Imagine a three-year-old child suffering from severe pneumonia, which leads to insufficient oxygen in the blood, at a primary health centre (PHC) in a remote village. The centre has no reliable supply of oxygen. So what does one do? How about a low-cost method for oxygen production in rural areas?
Or what about technology that can help doctors provide effective video consultation to patients in rural areas with low bandwidth, and affordable medical gases for life-supporting procedures in hospitals. These were some of the top innovations that emerged at the recent hackathon conducted by GE Healthcare in Bengaluru.
Sensors that detect hearing impairment among newborns, and applications that aid in identifying vision impairment in children were other top affordable technologies that drew attention at the event.
Over 300 people, mainly students, techies and entrepreneurs from across India, Africa and the U.S., collaborated in a 48-hour hackathon titled — CAMTech India Jugaad-a-thon.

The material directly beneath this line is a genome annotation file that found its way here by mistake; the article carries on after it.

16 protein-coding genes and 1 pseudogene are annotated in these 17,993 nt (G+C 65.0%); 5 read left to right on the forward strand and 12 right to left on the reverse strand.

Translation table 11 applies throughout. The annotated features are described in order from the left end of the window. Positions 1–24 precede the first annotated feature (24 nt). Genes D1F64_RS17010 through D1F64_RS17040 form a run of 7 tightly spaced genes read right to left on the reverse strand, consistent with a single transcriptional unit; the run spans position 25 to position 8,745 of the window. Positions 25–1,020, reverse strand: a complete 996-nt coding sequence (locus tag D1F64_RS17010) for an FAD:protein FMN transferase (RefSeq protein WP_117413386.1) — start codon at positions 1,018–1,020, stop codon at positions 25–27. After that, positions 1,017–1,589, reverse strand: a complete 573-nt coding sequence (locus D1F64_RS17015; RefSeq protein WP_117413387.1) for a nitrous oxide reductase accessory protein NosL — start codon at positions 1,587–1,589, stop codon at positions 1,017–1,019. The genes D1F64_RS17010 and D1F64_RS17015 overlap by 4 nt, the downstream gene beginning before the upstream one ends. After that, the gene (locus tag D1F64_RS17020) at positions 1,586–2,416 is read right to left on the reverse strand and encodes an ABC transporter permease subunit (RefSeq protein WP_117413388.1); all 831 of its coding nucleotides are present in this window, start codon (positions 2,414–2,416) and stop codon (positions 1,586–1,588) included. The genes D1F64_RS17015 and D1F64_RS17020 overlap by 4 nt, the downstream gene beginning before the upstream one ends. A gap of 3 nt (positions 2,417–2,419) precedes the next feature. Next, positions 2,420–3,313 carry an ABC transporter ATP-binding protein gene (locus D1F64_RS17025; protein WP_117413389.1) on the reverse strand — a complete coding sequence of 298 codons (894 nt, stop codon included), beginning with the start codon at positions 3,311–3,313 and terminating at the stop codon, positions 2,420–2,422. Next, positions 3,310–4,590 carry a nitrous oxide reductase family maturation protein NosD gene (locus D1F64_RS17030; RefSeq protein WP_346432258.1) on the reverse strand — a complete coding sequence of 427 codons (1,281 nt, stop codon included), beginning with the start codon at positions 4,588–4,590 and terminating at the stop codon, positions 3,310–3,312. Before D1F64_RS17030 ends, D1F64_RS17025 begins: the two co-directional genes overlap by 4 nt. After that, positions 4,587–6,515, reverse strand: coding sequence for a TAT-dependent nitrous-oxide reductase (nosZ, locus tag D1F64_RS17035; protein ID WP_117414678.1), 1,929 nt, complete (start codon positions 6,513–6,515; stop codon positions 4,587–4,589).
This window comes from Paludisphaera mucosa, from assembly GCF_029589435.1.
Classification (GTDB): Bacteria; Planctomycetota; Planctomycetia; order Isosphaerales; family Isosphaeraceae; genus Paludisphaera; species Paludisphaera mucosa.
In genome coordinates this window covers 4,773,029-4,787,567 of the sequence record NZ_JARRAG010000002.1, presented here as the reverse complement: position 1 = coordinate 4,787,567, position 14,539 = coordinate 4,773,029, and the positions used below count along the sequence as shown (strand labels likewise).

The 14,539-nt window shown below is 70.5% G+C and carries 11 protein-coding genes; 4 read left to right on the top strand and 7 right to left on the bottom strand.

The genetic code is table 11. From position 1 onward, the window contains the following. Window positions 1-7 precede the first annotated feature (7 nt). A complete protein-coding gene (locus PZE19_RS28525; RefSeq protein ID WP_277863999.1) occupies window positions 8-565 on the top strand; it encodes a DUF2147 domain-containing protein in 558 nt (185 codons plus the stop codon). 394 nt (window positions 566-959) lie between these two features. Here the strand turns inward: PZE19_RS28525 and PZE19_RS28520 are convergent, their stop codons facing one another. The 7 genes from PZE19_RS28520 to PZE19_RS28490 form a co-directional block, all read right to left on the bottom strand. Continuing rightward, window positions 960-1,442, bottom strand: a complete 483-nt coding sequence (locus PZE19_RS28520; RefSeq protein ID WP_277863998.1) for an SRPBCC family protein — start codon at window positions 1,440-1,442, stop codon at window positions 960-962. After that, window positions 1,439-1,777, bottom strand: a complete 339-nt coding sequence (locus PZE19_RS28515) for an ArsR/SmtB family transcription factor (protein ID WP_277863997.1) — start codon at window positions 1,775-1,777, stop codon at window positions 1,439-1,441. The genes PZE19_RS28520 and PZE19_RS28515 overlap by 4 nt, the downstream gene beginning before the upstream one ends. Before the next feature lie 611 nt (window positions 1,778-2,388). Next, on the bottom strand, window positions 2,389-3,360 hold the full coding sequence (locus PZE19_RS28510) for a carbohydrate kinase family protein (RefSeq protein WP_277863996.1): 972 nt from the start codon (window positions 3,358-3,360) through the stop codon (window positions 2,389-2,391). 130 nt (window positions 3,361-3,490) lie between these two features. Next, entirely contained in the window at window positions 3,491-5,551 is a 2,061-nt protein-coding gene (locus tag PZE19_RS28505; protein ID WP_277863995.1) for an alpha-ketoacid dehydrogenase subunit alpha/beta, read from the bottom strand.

“Many of these innovations address healthcare problems at the grassroots level. At some point, GE will partner with these innovators, provide mentoring, funding and help them convert their ideas into startups,” said Vikram Damodaran, director of healthcare innovation at GE Healthcare.
“Three teams from last year’s hackathon have already converted their innovations into startups.”
The Jugaad-a-thon, derived from the Indian word ‘jugaad’ (an innovative fix), was conducted by GE Healthcare India at the John F. Welch Technology Center in Bengaluru, in collaboration with Lattice Innovations and Consortium for Affordable Medical Technologies at Massachusetts General Hospital’s Center for Global health. A purse of over Rs. 10 lakh was distributed among the top teams.